Since I’ve featured so many posts on how I teach and work in higher education, I’ve gotten a lot of requests to feature the other side of the equation – students who bullet journal. Well, lucky for all of us that Jady is keeping it together with the bullet journal system as a busy student. Strap in, because this is a good one! What else would you like to get ideas about in the bullet journal realm?
Time-management and self-care skills are crucial skills for all students — and that’s especially true for graduate students. There’s a lot to juggle in grad school: planning lessons and grading papers for your TAship, balancing your meager budget, keeping your apartment from becoming a health hazard, remembering to keep yourself healthy (physically, mentally, and emotionally), sometimes working a second job, and of course keeping up with your own coursework and research. This last thing ought to be the highest priority, but sometimes all your other responsibilities can result in it becoming almost an afterthought. Before I started bullet journaling, I was an expert procrastinator, and to some extent, I still am — I’ve just made the choice to try to stop using that particular expertise and to be more intentional about how I use my time and energy.
I began bullet journaling this past spring, about two-thirds through the semester. I’d stumbled upon the concept of bullet journaling while desperately searching online for a productivity tool that might actually work for me (instead of grading a huge pile of papers), and I was instantly hooked. For the first month or so, I stuck to the original Bullet Journal™ system described by creator Ryder Carroll to get a feel for how it all worked.
Once summer hit, I had more time to experiment and discover my own planning style. Thanks to the wonderfully inspirational bullet journal community on Instagram, I tried out different bujo spreads and ideas that I saw others using, and some of those became part of my regular routine. I became especially fond of a full-page daily setup (borrowed from @penpapersoul on Instagram) that includes a double time-tracker with my planned schedule on the left and a record of my actual doings on the right. This layout encouraged me to hold myself accountable for how I spend my time, but it also took a bit longer to create every day.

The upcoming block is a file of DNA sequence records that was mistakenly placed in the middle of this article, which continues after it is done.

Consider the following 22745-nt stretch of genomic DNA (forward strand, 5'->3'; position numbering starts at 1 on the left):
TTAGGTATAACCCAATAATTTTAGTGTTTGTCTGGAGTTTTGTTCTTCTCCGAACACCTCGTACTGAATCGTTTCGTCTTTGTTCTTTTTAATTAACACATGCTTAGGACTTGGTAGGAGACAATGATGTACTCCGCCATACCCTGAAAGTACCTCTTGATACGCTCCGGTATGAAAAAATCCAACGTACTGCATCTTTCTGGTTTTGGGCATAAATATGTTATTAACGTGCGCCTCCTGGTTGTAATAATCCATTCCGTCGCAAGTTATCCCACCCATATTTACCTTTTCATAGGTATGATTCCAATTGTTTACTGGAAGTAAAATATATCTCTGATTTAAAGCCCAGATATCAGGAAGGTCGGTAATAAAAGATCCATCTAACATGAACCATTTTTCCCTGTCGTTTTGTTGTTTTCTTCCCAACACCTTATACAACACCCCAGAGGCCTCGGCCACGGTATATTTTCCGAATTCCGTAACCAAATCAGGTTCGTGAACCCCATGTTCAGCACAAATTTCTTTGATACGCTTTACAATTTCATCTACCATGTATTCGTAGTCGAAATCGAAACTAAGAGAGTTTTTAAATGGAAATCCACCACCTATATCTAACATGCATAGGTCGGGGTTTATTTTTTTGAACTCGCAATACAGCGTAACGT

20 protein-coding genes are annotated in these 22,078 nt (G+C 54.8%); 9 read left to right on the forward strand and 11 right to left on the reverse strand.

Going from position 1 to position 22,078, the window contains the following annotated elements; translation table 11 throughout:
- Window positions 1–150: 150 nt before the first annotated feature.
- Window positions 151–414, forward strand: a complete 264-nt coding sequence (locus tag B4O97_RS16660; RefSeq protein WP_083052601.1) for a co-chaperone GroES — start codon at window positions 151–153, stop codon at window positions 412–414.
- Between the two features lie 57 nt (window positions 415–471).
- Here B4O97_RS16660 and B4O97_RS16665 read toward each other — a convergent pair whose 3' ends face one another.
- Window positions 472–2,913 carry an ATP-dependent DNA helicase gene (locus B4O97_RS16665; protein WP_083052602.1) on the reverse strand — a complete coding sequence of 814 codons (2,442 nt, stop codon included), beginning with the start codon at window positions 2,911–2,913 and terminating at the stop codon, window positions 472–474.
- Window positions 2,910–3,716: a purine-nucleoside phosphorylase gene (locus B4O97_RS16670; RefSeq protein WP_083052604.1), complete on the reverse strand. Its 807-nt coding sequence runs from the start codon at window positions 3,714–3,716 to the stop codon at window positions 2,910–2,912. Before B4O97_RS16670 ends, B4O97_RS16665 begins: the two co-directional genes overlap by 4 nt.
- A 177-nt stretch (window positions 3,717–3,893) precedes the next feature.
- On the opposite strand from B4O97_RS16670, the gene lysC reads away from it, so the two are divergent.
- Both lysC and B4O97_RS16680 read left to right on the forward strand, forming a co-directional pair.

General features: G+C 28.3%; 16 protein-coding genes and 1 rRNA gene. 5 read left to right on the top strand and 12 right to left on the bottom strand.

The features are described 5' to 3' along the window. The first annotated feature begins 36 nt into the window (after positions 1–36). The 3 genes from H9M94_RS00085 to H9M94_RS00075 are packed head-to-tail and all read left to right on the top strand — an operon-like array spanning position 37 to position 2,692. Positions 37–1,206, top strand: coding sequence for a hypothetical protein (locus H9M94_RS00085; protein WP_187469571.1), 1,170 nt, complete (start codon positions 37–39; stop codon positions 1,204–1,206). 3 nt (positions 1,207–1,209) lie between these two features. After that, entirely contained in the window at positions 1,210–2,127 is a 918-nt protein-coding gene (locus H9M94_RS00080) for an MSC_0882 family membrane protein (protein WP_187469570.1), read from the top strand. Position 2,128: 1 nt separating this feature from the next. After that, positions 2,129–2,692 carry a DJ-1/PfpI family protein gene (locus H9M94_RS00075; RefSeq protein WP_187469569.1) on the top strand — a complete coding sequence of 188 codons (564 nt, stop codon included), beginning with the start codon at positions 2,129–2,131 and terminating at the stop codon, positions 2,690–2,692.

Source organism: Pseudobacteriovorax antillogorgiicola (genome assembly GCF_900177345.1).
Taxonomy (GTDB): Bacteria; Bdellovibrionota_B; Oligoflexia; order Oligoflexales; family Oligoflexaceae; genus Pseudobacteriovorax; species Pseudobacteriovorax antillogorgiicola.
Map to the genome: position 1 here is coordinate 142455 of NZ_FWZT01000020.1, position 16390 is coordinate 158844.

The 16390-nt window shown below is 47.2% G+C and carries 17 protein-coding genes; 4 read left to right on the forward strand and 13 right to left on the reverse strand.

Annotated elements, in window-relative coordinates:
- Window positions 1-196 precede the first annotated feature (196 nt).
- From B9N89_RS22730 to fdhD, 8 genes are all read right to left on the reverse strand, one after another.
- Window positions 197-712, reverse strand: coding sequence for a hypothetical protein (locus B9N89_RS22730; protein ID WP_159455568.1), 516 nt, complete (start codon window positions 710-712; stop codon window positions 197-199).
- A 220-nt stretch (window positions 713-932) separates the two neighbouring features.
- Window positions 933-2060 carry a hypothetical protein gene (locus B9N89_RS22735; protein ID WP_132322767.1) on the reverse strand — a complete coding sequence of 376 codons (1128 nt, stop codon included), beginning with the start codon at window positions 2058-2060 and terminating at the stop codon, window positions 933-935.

As summer progressed and the start of my fall classes drew closer, I wondered how much I’d need to change my bullet journal routine to fit my soon-to-be drastically reduced free time. It took some trial and error to figure it out, but now I’ve figured out what works best for me — since it’s too tempting for me to use setting up my bullet journal on a daily basis as an excuse to procrastinate, I’ve simplified my weekly and full-page daily spreads together into three layouts: the first page for my health tracking, the second for my task overview, and finally a two-page spread for my weekly schedule and daily planning. I set up these spreads all at once, usually on the weekend, then every night I plan for the next day as part of my winding-down ritual. Now that I’m using consistent, familiar layouts, it takes me about half an hour to do my initial setup for the week, and then about fifteen minutes every night to plan for tomorrow.
I’ve used more traditional pre-printed planners to keep track of my schedule and to-dos in the past, but one of the things I love about bullet journaling is that its flexibility allows me to do extra things like keep track of health-related aspects of my life. I’m fortunate to have generally good health, but there are things I could improve upon, like my water intake and activity levels. I wear a pedometer that tracks my step count and my sleep, making them pretty easy to track in my bullet journal, and sometimes those could also stand some improvement. I use my weekly health page (below left) not to collect data with the intent of analyzing it, but because the act of writing this information down every day calls my attention to it and serves as a reminder to take better care of myself. When life gets overwhelmingly busy or stressful (as students may frequently experience), it can be too easy to take your health for granted, so that’s something I’m trying to be more proactive about.